Support for "three hypotheses!"

Posted in programmer productivity at 11:46 pm by ducky

In this post, I introduced the idea of writing down three hypotheses for what a bug might be. In this recent post, I theorized that writing them down might reduce confirmation bias. This was all just conjecture, however.

I just discovered some confirmation in Klahr, D. and K. Dunbar (1988). Dual space search during scientific reasoning. Cognitive Science 12, 1-55. They did one experiment where they gave people a programmable toy and asked them to figure out the semantics of one of the programming keys. They then did a second experiment where they asked a new set of subjects to come up with as many hypotheses as possible for what the key did, and then gave them the toy and asked them to figure out the semantics of that key. The subjects were much better/faster at figuring it out after verbalizing a bunch of hypotheses than without verbalizing. It took the first set more than three times as long to figure it out than the second set.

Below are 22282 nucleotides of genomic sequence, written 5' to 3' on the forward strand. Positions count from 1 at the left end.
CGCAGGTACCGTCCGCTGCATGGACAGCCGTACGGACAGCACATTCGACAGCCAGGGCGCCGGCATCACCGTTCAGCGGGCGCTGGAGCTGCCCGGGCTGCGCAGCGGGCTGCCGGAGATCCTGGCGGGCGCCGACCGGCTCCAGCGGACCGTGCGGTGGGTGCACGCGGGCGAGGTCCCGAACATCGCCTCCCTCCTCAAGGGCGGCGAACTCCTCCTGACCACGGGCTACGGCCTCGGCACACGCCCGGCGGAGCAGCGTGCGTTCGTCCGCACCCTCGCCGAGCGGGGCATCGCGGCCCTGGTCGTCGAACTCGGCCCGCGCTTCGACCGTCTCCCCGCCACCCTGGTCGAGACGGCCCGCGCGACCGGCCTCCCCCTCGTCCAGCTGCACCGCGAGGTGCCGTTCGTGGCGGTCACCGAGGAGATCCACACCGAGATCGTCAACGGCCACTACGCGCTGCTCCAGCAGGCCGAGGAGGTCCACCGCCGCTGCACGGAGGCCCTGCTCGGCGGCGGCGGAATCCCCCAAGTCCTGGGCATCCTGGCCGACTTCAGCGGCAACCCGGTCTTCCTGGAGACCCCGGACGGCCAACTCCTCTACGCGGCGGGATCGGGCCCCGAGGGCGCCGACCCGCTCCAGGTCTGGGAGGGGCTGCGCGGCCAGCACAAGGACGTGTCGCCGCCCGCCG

Now, I don’t think this paper says how long people spent on coming up with hypotheses — all the PDFs I found of this paper were missing pages — but it would seem odd if it was more than the time saved and they wouldn’t mention it.


  1. Best Webfoot Forward said,

    March 28, 2008 at 9:35 am

    […] finally got my hands on the dead-trees (i.e. uncorrupted) version of the Klahr/Dunbar article that I posted about earlier, and it didn’t say anywhere how long people in the hypothesizing group spent on coming up […]